A new unexpected political problem has appeared In the United States – clean water!
As the heatwave intensifies across the country, as workers exposed to the heat collapse on the job in increasing numbers — some of them die — Gov. Greg Abbott of Texas has signed a law nullifying local ordinances in the state that require 10-minute heat and water breaks for those who work in the sun, Counter Punch informs.
Water is life! Yeah, so what, says Abbott and those who support this law. Critics call it the Death Star Law.
Texas Rep. Greg Casar, who recently staged a nine-hour thirst strike on the steps of the U.S. Capitol in protest of such laws — such indifference to the health and lives of so many American workers — said that Abbott, along with other GOP governors like Ron De Santis, “are participating in the cruelty Olympics, trying to outdo each other.”
These are deeply troubling times, and no doubt there are matters of greater peril for humanity than the right of construction and other workers to drink water on the job.
As the Texas Observer noted: “Climate scientists have projected that Texas summers will get increasingly hot if climate change continues, exacerbating the public health risk. For every heat-related workplace death, dozens more workers fall ill. Since 2011, the state has seen at least 42 heat-related deaths on the job, and at least 4,030 incidents of heat-related illness, according to data from the U.S. Bureau of Labor Statistics.”
To think about this beyond the statistics, consider the death of Roendy Granillo, age 25, a Texas construction worker who began feeling ill at work. He was ignored, told to keep working, and eventually collapsed on the job. He died at the hospital.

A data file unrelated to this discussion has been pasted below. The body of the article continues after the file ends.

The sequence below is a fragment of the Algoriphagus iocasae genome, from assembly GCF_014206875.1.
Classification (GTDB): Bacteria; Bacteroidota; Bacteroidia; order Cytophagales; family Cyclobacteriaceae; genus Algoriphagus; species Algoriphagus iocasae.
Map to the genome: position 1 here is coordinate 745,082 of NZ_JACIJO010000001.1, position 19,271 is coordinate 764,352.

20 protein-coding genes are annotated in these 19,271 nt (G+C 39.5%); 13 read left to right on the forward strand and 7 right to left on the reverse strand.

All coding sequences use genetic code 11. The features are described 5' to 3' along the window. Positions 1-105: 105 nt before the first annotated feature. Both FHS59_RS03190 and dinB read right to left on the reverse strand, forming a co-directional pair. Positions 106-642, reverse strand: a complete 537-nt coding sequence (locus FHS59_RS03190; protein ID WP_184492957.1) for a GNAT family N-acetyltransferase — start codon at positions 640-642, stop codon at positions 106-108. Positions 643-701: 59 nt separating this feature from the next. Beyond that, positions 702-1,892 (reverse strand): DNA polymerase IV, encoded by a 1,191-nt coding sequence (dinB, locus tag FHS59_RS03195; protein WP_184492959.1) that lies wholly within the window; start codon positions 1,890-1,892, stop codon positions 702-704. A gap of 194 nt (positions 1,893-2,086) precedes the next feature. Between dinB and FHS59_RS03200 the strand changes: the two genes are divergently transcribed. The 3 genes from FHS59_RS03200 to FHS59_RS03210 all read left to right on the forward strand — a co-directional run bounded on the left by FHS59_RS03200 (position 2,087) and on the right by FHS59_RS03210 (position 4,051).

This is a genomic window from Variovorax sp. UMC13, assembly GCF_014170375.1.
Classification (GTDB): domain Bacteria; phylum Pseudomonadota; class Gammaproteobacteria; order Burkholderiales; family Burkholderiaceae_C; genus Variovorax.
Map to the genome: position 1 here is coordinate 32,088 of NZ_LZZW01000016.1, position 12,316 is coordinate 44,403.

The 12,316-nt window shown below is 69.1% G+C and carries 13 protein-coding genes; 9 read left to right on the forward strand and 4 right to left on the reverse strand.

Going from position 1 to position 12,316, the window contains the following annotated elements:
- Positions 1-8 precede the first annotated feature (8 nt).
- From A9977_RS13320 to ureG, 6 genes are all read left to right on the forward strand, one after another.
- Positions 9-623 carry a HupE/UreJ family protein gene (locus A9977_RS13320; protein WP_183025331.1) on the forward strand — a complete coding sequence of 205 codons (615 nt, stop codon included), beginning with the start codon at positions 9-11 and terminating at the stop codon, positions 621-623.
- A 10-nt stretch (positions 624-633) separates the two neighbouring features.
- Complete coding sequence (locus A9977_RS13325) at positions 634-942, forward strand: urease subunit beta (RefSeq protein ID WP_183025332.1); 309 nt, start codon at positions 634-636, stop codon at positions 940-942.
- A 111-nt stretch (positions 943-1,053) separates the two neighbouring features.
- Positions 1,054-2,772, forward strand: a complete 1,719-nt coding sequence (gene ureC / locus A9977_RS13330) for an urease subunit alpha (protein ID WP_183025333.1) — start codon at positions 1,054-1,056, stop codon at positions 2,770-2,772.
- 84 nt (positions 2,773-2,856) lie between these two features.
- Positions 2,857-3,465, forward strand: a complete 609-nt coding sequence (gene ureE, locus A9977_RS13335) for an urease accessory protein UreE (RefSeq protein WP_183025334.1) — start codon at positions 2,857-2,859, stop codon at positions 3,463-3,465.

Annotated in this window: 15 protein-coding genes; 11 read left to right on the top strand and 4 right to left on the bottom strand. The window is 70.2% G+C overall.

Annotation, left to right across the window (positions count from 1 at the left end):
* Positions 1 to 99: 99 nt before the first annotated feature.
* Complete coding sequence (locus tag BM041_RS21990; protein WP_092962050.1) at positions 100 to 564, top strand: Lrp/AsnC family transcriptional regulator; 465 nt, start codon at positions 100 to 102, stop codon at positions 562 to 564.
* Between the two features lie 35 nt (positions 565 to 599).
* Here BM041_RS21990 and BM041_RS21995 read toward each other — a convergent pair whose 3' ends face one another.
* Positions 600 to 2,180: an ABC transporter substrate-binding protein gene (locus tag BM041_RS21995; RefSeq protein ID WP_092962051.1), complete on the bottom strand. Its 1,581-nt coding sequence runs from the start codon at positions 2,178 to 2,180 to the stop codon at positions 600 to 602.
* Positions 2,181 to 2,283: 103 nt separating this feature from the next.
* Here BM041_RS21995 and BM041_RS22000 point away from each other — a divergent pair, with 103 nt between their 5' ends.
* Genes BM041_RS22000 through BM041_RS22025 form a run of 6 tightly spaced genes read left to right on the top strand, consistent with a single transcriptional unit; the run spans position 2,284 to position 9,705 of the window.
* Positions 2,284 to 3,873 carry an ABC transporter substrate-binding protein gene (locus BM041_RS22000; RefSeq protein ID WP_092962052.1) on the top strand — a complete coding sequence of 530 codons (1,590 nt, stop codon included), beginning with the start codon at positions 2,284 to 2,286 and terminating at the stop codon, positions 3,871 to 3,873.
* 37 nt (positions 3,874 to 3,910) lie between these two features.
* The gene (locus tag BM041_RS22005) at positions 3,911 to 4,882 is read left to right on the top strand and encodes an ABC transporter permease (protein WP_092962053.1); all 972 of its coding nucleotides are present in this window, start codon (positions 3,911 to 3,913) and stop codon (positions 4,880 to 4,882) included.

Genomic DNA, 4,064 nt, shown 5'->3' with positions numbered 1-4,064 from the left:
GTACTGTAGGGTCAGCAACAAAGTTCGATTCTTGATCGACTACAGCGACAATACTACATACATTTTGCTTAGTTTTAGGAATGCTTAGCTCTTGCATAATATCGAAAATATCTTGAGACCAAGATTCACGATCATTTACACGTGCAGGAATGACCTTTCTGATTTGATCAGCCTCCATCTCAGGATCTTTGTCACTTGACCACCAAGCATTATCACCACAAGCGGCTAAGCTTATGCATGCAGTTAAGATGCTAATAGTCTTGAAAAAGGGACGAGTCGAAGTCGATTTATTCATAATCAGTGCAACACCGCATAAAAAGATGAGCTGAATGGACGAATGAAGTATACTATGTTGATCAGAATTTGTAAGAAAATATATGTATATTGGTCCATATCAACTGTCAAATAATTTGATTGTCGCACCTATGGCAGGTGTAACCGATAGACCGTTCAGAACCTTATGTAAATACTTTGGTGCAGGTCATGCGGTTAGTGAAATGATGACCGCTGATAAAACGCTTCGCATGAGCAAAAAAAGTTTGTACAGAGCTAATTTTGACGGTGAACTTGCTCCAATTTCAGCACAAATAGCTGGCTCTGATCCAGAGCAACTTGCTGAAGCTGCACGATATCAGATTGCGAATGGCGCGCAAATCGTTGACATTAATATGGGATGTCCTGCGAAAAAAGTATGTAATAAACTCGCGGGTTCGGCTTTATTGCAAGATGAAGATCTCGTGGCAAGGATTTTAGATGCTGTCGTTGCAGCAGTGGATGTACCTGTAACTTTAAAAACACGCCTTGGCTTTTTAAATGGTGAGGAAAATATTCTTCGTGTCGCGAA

we just got through the hottest July in recorded history, and the reaction of (primarily) Republican politicians has been to push back against humane legal intervention, meant to protect workers and others most vulnerable to the heatwave.
What do we value? Do we value life or do we value profit? If the latter is true, we’re doomed. We will ignore, not address, the looming climate disaster and other deep dangers, such as nuclear war.
Ignoring these looming disasters is a crime against humanity — whatever that means. The United Nations’ Office of Genocide Protection addresses that very question, noting that many scholars trace the root of the concept to the late 18th century, in reference to slavery and the slave trade, as well as the atrocities of European colonialism in Africa and elsewhere.
Slavery! Somehow that seems to fit into the issue. The horror of slavery — the dehumanization of millions of people — is more than just numbers. It boils down to cruelty against individuals.
Denying a worker a water break, especially as the days get mercilessly hotter, sounds like some leftover cruelty from the slave era: a crime against humanity, especially when you factor in the racism.
And then the New York Times, writing recently about life in Latino border communities, known as ‘colonias’, talked about the continual water shutoffs the residents are enduring, and then, when the water came back on, they are warned to boil it before using it. “You could not trust the water when we needed it the most, if we had it at all,” one girl said, adding: “I’m afraid to take a shower or even splash water on my face. We were told not to let water get into our eyes.”
And as her father pointed out: “You drive around the block, and you see the carwashes using all of this water, but there is no water for a mother and her two children? How is that possible?”
read more in our Telegram-channel https://t.me/The_International_Affairs